What's Jekyll? Jekyll is a static site generator, an open-source tool for creating simple yet powerful websites of all shapes and sizes. From the project’s readme:
Jekyll is a simple, blog aware, static site generator. It takes a template directory […] and spits out a complete, static website suitable for serving with Apache or your favorite web server. This is also the engine behind GitHub Pages, which you can use to host your project’s page or blog right here from GitHub.
It’s an immensely useful tool and one we encourage you to use here with Hyde.
Find out more by
visiting the project on GitHub. About
I am a Visiting Fellow with the
Center for Humanities and Information at Pennsylvania State University.
I study the history and philosophy of media technologies, twentieth century American literature, and digital approaches to humanities research. My work is fundamentally about the relationship between our tools, their intellectual histories, and what we imagine those tools to be capable of in daily practice.
My recent book,
(University of Minnesota Press, 2016), explores how science fiction began in the 1910s among a community of tinkerers trying to imagine the future of media technologies through making. It has been reviewed in the The Perversity of Things: Hugo Gernsback on Media, Tinkering, and Scientifiction (James Gleick), New York Review of Books , Leonardo , and Science Fiction Studies , among other places. I have been interviewed about this project for documentary films by Minna Långström, Eric Schockmel, and a television miniseries that will air on AMC titled Kirkus Reviews James Cameron’s Story of Science Fiction.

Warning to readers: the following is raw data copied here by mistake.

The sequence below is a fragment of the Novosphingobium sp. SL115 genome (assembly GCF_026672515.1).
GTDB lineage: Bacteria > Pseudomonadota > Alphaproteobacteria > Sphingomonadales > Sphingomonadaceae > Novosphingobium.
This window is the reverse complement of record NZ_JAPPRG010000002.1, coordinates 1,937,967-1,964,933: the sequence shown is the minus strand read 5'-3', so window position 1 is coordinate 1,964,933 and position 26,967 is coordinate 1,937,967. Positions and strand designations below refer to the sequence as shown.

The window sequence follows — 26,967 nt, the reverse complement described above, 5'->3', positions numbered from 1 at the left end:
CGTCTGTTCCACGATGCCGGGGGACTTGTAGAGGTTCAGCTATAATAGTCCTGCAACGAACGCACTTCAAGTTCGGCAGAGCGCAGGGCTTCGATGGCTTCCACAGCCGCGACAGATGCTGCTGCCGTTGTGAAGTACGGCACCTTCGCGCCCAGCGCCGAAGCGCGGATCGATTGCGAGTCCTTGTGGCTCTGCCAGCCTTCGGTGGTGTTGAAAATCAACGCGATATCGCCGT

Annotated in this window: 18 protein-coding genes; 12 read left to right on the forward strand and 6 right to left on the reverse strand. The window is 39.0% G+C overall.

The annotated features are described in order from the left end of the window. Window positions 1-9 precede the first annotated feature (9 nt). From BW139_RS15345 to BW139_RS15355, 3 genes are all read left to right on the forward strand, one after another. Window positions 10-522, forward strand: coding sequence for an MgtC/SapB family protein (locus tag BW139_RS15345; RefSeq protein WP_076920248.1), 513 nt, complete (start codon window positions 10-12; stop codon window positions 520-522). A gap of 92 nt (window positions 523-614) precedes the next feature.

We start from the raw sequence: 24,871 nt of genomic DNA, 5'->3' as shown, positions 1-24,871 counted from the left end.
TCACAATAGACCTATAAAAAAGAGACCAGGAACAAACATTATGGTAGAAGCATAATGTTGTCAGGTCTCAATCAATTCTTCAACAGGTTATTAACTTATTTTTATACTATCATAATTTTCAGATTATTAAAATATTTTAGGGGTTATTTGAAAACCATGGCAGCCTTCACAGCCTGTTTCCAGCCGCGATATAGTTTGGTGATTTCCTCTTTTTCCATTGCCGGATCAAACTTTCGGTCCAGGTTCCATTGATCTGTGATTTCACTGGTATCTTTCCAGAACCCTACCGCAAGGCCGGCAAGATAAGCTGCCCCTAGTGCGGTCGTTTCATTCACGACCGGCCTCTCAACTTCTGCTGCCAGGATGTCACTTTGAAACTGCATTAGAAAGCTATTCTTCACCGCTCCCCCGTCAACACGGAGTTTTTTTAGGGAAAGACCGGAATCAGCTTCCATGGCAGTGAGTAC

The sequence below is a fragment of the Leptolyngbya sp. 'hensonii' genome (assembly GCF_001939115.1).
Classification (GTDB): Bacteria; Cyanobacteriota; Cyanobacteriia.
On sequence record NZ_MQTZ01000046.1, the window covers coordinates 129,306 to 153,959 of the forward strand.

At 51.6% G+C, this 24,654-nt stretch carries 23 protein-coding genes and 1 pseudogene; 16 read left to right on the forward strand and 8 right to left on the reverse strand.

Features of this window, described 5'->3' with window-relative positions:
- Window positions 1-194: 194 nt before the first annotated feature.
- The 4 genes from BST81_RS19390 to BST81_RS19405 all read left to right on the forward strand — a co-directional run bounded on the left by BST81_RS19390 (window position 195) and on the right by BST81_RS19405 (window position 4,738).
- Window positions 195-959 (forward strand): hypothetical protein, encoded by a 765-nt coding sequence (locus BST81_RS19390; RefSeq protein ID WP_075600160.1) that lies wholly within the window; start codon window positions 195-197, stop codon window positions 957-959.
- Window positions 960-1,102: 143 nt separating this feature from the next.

At Columbia, I was a co-founder of the
Group for Experimental Methods in the Humanities, and organized a lecture series on the History of Method in the Humanities as well as a conference that put media archaeologists into conversation with “stones and bones” archaeologists, titled Insuetude: Conversations in Technological Discard and Archaeological Recuperation.
Previously, I served on the steering committee of the Princeton
Digital Humanities Initiative, and was project manager on Princeton Prosody Archive, a full-text searchable database of writing on the rhythm, intonation, and utterance of language from 1750-1950, under the direction of Meredith Martin.
View my full